Culture & Lifestyle Habits and Taboos

Eating habits

Meals in Vietnam – lunch or dinner – must include rice. Traditionally, Vietnamese meals are prepared by wives or mothers and the entire family is expected to partake. However, due to the demands of careers on Vietnamese women, the number of family-made meals has been decreasing. Households now may have a one meal a day at home, and it may not include the entire family.

Vietnam has three main styles of cuisine coming out of the country’s three regions – the North, the Central and the South. Tastes, cooking methods and the dishes are different among these three cuisines. While restaurants featuring southern food rarely appear in the northern and the central regions, the south has become a meeting point for all the different foods and dishes of Vietname, though they are often adapted to be more palatable to southern tastes.

Since Vietnam opened its doors to foreign investors, more and more foreigners have been staying and working in Vietnam. As a result, foreign cuisines have been brought to Vietnam, including Japanese, Korean and Italian. Foreign restaurants not only welcome foreigners but also Vietnamese.

In addition to traditional foods, Vietnamese people are becoming increasingly familiar with fast foods, especially in urban areas.


When households do not have time to prepare meals, they dine out. With a one hour break at noon, employees do not have time to return home for have lunch and must therefore have lunch somewhere nearby their work places. Moreover, Vietnamese people usually eat or drink with each other after work to maintain work relationships. Many common lunch shops and restaurants have opened to meet this demand.

More foreign restaurant chains have opened in Vietnam, especially in urban areas. Restaurants serving foreign cuisine have adapted their meals to be more agreeable to Vietnamese food preferences. For example, Korean restaurants have reduced their use of chillies, and Thai restaurants serve food that is less sour in order to be more in line with Vietnamese tastes. As a result of these adaptations, more Vietnamese eat at restaurants serving ‘foreign’ food.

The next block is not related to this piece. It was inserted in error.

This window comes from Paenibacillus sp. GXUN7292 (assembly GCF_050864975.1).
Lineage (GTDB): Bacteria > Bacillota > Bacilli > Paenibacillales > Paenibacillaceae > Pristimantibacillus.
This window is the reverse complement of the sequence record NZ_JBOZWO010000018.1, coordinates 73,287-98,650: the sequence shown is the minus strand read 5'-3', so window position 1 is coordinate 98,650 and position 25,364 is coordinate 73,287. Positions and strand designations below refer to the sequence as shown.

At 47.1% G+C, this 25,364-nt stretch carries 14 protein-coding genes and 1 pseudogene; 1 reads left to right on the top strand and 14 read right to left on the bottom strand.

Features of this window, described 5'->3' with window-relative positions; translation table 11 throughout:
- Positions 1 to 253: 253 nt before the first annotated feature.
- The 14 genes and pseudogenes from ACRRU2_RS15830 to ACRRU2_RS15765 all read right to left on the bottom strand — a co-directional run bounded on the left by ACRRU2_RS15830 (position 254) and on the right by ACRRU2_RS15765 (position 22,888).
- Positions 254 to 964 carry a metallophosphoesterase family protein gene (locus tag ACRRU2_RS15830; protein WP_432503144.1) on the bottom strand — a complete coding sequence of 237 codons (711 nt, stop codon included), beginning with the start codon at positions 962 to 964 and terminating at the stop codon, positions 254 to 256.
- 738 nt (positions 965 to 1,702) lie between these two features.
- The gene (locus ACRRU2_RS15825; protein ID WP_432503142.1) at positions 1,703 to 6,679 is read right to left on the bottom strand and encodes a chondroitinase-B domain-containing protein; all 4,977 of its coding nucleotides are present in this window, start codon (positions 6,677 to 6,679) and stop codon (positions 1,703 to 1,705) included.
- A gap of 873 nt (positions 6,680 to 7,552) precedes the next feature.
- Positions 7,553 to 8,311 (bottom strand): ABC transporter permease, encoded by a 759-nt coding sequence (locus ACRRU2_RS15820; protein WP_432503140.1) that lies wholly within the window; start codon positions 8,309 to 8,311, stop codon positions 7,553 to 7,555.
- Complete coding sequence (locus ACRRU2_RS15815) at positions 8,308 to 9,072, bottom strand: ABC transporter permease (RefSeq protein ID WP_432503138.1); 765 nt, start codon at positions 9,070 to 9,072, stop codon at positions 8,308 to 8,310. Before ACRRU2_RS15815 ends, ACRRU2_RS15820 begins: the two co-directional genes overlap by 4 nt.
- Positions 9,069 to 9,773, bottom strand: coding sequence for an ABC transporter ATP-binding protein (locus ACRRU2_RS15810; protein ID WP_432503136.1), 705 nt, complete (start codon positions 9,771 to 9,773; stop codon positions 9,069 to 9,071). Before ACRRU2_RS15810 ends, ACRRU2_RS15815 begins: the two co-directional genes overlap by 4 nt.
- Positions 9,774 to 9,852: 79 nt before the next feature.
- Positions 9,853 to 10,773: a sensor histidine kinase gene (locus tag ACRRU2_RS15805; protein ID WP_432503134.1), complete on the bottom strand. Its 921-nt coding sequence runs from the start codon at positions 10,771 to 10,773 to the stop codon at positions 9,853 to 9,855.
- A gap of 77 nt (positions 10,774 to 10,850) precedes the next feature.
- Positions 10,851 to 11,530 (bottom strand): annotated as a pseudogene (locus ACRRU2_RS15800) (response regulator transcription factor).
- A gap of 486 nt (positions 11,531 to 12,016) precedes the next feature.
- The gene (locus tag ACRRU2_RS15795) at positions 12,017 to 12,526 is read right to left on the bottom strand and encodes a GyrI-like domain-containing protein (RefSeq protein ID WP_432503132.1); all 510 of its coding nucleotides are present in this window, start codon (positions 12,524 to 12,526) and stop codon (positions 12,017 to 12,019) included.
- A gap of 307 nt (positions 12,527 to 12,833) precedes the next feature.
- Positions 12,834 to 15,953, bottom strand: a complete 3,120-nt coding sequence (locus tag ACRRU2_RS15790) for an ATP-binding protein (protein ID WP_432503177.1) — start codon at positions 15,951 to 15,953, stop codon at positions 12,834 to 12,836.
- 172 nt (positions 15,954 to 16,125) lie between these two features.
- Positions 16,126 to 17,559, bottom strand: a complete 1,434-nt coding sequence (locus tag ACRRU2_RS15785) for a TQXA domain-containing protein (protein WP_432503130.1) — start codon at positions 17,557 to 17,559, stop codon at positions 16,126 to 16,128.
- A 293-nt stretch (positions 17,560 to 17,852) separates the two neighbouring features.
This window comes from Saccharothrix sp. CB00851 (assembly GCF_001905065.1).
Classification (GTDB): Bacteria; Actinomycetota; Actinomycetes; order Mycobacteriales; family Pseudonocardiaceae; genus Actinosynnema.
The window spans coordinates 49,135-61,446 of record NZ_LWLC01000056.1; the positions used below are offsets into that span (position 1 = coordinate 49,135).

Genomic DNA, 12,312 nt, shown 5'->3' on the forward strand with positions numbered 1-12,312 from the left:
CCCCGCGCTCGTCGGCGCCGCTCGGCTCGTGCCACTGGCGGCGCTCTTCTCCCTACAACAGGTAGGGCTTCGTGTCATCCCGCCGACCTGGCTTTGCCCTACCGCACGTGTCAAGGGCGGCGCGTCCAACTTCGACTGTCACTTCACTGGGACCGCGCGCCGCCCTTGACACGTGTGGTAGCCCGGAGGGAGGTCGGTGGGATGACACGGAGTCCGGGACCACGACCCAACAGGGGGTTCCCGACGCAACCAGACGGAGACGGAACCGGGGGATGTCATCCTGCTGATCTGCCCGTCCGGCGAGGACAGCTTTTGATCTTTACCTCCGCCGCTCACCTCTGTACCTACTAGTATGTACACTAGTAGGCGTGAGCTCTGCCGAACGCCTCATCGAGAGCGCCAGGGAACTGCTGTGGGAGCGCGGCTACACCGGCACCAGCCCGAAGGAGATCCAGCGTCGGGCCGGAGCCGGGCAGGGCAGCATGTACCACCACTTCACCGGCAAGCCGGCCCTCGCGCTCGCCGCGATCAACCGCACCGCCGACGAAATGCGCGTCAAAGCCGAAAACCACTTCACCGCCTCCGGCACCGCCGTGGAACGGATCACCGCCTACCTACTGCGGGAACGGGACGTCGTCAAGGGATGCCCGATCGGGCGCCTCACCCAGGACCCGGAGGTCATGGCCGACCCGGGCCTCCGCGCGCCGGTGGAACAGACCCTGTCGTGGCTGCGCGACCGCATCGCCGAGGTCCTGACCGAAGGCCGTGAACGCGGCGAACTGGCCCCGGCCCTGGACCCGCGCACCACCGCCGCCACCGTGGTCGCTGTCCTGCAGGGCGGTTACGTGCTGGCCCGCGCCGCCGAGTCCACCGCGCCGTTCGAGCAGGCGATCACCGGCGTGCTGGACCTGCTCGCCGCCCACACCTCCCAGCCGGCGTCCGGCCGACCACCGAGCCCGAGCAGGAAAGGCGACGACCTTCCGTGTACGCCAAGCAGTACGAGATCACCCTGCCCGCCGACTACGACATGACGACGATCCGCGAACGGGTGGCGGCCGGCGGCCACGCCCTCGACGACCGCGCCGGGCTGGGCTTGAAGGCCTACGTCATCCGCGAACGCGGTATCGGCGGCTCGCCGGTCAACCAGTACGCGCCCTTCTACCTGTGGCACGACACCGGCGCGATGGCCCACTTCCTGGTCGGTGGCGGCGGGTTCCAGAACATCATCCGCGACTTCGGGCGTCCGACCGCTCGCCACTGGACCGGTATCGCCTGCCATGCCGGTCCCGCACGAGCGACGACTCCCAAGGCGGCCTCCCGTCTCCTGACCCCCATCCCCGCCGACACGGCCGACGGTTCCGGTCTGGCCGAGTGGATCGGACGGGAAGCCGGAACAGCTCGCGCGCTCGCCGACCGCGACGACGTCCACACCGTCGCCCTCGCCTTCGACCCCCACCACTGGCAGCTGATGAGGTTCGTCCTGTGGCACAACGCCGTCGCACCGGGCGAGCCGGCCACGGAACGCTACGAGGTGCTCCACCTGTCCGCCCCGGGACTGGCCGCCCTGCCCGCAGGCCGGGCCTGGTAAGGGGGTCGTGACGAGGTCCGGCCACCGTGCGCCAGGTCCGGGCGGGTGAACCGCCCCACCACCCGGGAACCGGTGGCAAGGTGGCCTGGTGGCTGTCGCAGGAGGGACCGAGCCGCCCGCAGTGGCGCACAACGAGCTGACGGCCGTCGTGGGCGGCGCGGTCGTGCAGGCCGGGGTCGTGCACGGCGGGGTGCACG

Young people in Vietnam now like fast food outlets like Lotteria, Jollibee and KFC because of their convenience. These fast food companies have opened many more outlets in Vietnam in recent years. Faced with fast food coming from abroad, Vietnamese food producers have joined this market to share the profits. Vietnamese fast food chains have been established and more outlets have opened. The most successful Vietnamese fast food chain is Pho 24, which has many outlets in Ho Chi Minh City, Hanoi and even in foreign countries. In recent years, there have been more Vietnamese fast food chains launched such as Bun Bo Hue 3A3, serving a type of Hue cuisine.

Smoking habits

Most Vietnamese smoke cigarettes rather than cigars or cigarillos. This is because cigarettes are much cheaper than cigars and cigarillos and are therefore more affordable to Vietnamese people.

The smoking rate in Vietnam has been being the highest in the world for years; most Vietnamese men smoke as a long-standing habit. To the Vietnamese, a man should smoke to be manlier or more artistic, and it is easier for people to improve their relationships by smoking together. As a result, around 67% of the male population are smokers, which accounts for more than 70% of Vietnamese smokers.

Traditionally, it has been unacceptable for women to smoke in Vietnam. However, in large and developed cities such as Ho Chi Minh ard Hanoi, and especially in tourist areas where there are lots of foreigners, some Vietnamese women, especially young women, have started to smoke. The number of female smokers has increased quickly. It is estimated that Vietnamese female smokers now accounts for around 25% total Vietnamese smokers and 8.6% of the total population.


Although all Vietnamese, including current smokers, know about the harm caused by smoking they continue to smoke. Some say that it is hard to stop because it has been a habit in the country for centuries; some, especially for those who live in rural areas, do not pay attention to the warnings about smoking. As a result, the smoking rate in Vietnam is unlikely to decrease over the coming years.

In recent years, smokers in Vietnam have tended to be younger. In addition to being impacted by western lifestyles, as seen in films or on TV, some Vietnamese parents pay too much attention to their work and not enough to their children. In some areas, it is very easy for minors to buy cigarettes. The proportion of young smokers in Vietnam has been increasing over time.